Last week, 26 new Recovery Care Coordinators from the Army, Army Reserves, Navy, Marine Corps, Air Force, and Special Operations Command attended WWCTP's week-long training program, where they learned how to help wounded, ill and injured Service members and their families get the best possible integration of the broad range of support services and benefits offered by federal agencies. This week, they are learning to coordinate that range of care within their own organization's wounded warrior programs - the Army's Warrior Transition Command, the Navy's Safe Harbor Program, the Marine Corps' Wounded Warrior Regiment, the Air Force's Wounded Warrior Program, and Special Operation Command's Care Coalition. However, Recovery Care Coordinators bring more than training to the mission. It is not just the types of care they coordinate that makes the program such an unprecedented success, but the amount they care.
[caption id="attachment_1287" align="alignright" width="252" caption="Recovery Care Coordinator Liz Melahn (center) with Laura Schmidt, her son Landon, and her husband's parents Bill and Rita Schmidt. Ms. Melahn worked as a Recovery Care Coordinator for Laura’s husband, Air Force CAPT Eric Schmidt, a B-52 pilot who recently fell to a long illness."]
When Captain Eric Schmidt, a B-52 pilot with the Air Force, lost his battle with a long illness earlier this year, he had his family by his side. And his Recovery Care Coordinator, Liz Melahn, was there, too.
Liz had been with Capt. Schmidt, his wife Laura and his small son, Landon, from the beginning of Capt. Schmidt's illness. She ensured every need was met, even needs the family didn’t yet know they had. In the last days of Capt. Schmidt’s illness, Liz even took baby Landon, soothed him and changed his diaper so Laura could spend her last precious moments with her dying husband.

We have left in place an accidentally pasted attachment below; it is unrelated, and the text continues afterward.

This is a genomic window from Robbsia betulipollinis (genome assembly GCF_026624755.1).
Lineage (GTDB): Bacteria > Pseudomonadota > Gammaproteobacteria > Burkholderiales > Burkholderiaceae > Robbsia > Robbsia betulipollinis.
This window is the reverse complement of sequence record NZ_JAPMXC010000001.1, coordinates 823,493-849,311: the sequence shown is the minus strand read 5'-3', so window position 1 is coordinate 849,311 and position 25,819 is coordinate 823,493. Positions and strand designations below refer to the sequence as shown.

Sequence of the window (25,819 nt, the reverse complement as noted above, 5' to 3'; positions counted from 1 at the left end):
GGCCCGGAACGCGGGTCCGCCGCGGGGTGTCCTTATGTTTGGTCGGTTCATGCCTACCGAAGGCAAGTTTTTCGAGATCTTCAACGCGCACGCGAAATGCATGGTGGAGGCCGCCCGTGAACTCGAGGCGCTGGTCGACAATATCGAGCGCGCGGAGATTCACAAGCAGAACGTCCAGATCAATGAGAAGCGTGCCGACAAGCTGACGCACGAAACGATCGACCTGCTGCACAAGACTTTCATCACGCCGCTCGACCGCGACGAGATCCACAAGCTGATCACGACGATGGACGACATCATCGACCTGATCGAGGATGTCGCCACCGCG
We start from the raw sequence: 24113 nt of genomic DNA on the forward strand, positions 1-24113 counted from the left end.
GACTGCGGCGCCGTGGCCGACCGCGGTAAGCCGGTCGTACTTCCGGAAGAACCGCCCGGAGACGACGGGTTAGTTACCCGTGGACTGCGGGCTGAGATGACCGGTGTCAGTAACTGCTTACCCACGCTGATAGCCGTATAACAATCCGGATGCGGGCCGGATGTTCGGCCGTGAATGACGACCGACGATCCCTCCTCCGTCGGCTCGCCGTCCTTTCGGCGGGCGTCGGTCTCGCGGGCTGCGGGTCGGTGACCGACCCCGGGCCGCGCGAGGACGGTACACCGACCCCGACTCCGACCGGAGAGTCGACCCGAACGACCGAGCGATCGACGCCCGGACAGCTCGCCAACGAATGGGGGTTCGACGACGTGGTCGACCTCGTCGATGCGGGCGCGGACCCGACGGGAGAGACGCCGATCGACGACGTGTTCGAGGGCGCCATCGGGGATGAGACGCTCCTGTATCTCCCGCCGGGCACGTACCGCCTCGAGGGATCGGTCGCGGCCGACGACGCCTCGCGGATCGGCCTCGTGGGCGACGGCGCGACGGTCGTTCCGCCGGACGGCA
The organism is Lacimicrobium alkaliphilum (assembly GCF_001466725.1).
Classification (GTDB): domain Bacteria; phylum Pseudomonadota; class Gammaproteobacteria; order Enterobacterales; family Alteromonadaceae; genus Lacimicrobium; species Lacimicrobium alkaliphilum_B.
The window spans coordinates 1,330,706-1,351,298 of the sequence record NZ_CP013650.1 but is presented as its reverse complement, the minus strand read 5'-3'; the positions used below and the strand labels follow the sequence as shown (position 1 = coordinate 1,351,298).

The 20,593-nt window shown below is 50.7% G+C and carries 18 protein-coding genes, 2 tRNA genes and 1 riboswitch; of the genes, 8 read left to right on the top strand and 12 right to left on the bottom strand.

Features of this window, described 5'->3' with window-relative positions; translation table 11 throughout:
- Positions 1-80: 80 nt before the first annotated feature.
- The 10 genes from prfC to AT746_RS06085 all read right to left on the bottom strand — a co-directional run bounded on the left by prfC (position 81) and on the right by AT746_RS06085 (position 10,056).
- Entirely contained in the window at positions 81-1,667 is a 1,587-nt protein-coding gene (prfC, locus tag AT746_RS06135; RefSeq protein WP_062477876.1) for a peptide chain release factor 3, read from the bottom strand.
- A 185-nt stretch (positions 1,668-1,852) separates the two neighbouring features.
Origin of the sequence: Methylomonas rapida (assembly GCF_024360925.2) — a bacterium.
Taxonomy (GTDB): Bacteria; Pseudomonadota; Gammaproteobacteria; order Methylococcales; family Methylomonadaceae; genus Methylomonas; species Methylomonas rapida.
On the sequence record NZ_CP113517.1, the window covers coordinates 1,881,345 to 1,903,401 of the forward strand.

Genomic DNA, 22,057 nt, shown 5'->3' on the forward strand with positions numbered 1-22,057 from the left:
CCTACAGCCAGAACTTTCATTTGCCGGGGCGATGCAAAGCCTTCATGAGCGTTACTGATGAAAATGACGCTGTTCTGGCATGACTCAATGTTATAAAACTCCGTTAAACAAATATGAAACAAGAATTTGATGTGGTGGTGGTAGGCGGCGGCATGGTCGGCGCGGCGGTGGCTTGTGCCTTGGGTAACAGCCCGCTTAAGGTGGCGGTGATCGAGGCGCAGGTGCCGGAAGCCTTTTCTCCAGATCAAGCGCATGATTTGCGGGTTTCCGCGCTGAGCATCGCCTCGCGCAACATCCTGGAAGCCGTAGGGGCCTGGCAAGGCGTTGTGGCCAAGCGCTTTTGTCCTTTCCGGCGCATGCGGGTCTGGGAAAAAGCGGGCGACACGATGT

And, though Landon will grow up without his father by his side, he won’t grow up without a memory of him, also thanks to Liz. She had a chest made for Landon, and filled it with Capt. Schmidt’s flag and other memorabilia for his son to remember him by.
A few days after Capt. Schmidt’s passing, Liz received a letter signed by Rita and Bill Schmidt, Capt. Schmidt’s parents, as well as Laura Schmidt’s parents Cathy and Roger Ediger.
Bill Schmidt wrote, “I don’t know how we would have made it through those days without your help! Your passionate and persistent care for all of us, directly involved with Eric’s illness, filled in the blind spots that we couldn’t have thought of or accomplished. We have not been through anything like this before and, frankly, pray that it will not happen again among us.”
Bill Schmidt concluded, “We may never realize every task you performed during these days and nights, but overall I can only say in all sincerity that you were angels among us! Your presence and expertise were gifts we never expected, but were blessings of an extraordinary nature.”
With the arrival of the most recent trainees at their duty stations, there will be 162 Recovery Care Coordinators serving wounded warriors and their families at 80 locations. In addition to the 26 Recovery Care Coordinators, 9 non-medical case managers from the Army Wounded Warrior Program, Navy Safe Harbor and Special Operations Command Care Coalition completed last week's training.